Crocodiles, palm trees and circles

Per Sònia Jiménez
26 August, 2019

In 31 BC, Nîmes, in the South of France, became part of the Roman Empire after the city supported Caesar Augustus with troops for the conquest of Cleopatra´s and Marc Antony´s Egypt.

To commemorate the victory, coins were struck in which a crocodile (the symbol of Egypt) is chained to a palm tree (the symbol of victory).

 The Roman soldiers of Nîmes returned with the coins in their pockets and in time the crocodile and palm tree became the symbols of the city.

Caesar Augustus thanked Nîmes for its support with the construction of monuments that can still be seen such as the Fountain Gardens, la Maison Carrée and the Nemausus amphitheatre.

Today, in front of the Fountain Gardens, stands the Hotel Imperator. The hotel has been completely renovated and redesigned by Naço Architectures. The company is led by Argentina-born Marcelo Joulià, winner of many architecture and hotel interior design prizes both in France and Argentina. 

Walking in front of the Fountain Gardens, I see all the bollards carry the crocodile and palm tree of the Emperor Caesar Augustus.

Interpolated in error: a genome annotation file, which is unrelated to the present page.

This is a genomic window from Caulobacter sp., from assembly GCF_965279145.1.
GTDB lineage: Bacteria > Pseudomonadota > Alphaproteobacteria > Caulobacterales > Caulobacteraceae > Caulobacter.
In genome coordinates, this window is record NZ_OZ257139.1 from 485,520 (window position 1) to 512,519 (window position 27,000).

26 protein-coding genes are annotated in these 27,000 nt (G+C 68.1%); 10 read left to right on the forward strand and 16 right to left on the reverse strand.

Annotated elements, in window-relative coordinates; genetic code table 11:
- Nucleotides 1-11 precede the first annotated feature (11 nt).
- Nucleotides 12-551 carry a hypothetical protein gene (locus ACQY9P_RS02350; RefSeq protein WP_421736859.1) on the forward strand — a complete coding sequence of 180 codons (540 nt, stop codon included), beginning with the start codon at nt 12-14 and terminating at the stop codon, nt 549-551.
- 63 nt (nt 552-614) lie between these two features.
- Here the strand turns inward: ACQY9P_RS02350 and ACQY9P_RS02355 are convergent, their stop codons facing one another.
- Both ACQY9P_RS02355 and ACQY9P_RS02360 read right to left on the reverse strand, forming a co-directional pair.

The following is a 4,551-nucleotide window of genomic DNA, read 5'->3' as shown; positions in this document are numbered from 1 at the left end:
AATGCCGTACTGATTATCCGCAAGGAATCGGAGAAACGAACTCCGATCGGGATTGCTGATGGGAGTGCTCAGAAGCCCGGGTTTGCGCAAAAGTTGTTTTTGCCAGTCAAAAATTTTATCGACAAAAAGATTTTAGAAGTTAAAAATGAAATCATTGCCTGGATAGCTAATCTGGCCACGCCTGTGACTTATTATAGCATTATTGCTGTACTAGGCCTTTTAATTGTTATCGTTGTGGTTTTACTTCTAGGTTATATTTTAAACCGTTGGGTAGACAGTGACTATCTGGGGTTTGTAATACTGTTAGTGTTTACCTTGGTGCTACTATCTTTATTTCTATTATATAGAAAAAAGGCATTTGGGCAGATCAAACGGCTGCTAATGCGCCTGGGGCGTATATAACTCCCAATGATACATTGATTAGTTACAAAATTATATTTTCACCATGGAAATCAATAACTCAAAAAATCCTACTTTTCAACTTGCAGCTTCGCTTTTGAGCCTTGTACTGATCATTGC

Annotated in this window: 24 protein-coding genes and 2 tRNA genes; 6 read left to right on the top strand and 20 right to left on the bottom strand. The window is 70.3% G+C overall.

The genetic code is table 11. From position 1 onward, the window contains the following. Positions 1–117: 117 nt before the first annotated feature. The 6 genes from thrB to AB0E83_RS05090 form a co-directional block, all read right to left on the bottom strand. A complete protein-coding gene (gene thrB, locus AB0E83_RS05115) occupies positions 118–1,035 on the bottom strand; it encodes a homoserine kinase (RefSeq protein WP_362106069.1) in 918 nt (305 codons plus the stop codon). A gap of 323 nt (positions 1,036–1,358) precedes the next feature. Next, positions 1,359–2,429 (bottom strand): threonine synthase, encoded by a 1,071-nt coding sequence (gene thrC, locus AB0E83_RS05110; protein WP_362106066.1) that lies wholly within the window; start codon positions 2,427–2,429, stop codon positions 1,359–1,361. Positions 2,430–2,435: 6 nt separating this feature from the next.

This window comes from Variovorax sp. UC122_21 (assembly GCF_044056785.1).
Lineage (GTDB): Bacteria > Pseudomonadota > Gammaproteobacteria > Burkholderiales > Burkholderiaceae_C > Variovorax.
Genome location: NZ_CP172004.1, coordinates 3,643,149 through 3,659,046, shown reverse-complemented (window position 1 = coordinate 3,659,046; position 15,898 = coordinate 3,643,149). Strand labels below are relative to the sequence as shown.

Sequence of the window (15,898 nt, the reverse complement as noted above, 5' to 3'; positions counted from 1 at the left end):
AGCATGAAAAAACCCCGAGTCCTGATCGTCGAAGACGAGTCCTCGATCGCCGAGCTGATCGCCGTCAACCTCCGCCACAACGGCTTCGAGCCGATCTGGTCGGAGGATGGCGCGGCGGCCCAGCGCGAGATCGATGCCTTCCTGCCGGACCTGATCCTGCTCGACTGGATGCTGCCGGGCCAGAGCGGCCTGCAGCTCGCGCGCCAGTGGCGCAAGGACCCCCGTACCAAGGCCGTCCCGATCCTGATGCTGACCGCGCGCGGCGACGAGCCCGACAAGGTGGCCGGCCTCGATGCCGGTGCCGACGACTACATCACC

I have been invited here to the Imperator Hotel, which, with its interior redesign has become itself a symbol of modernity and good taste for the city.

I am in front of the main entrance, where I can see a marvelous porch formed by six large circles of differing sizes, black lacquered iron holding transparent glass panes of distinct colours.

I enter and the first thing I see is the coherence in the design: forms, textures, lighting in the hall, in the bar, in the cocktail lounge, in the restaurant and finally in the exterior garden.

The principle leitmotiv is circles, round sinuous forms that remind me of Art Deco.

In the hall and in the bar, the porch circles have become huge lamps, main actors in the space that surrounds them, hanging from the impressive original ceilings with their cornices and plaster reliefs.

At the same time the design of the interior fixtures fascinate me. They too are of black lacquered iron with large panes of glass, the circles rising high and repeating themselves, linking all the elements and spaces.

The furniture is well-chosen, of velvet and natural fibres with sinuous delicate shapes.

The bar is very Art Deco with shining tiling and voluminous textures that repeat themselves throughout.

Behind the bar are large circles that shelter the bottles and once again a large iron lamp with transparent coloured glass.

The whole is complete, coherent, suggestive, daring and chic in just measure.

Given that the Emperor Caesar Augustus used a half circle in the design of the Fountain Gardens, I think the design of the Hotel Imperator would have pleased him greatly.

All that´s missing is, perhaps, a crocodile …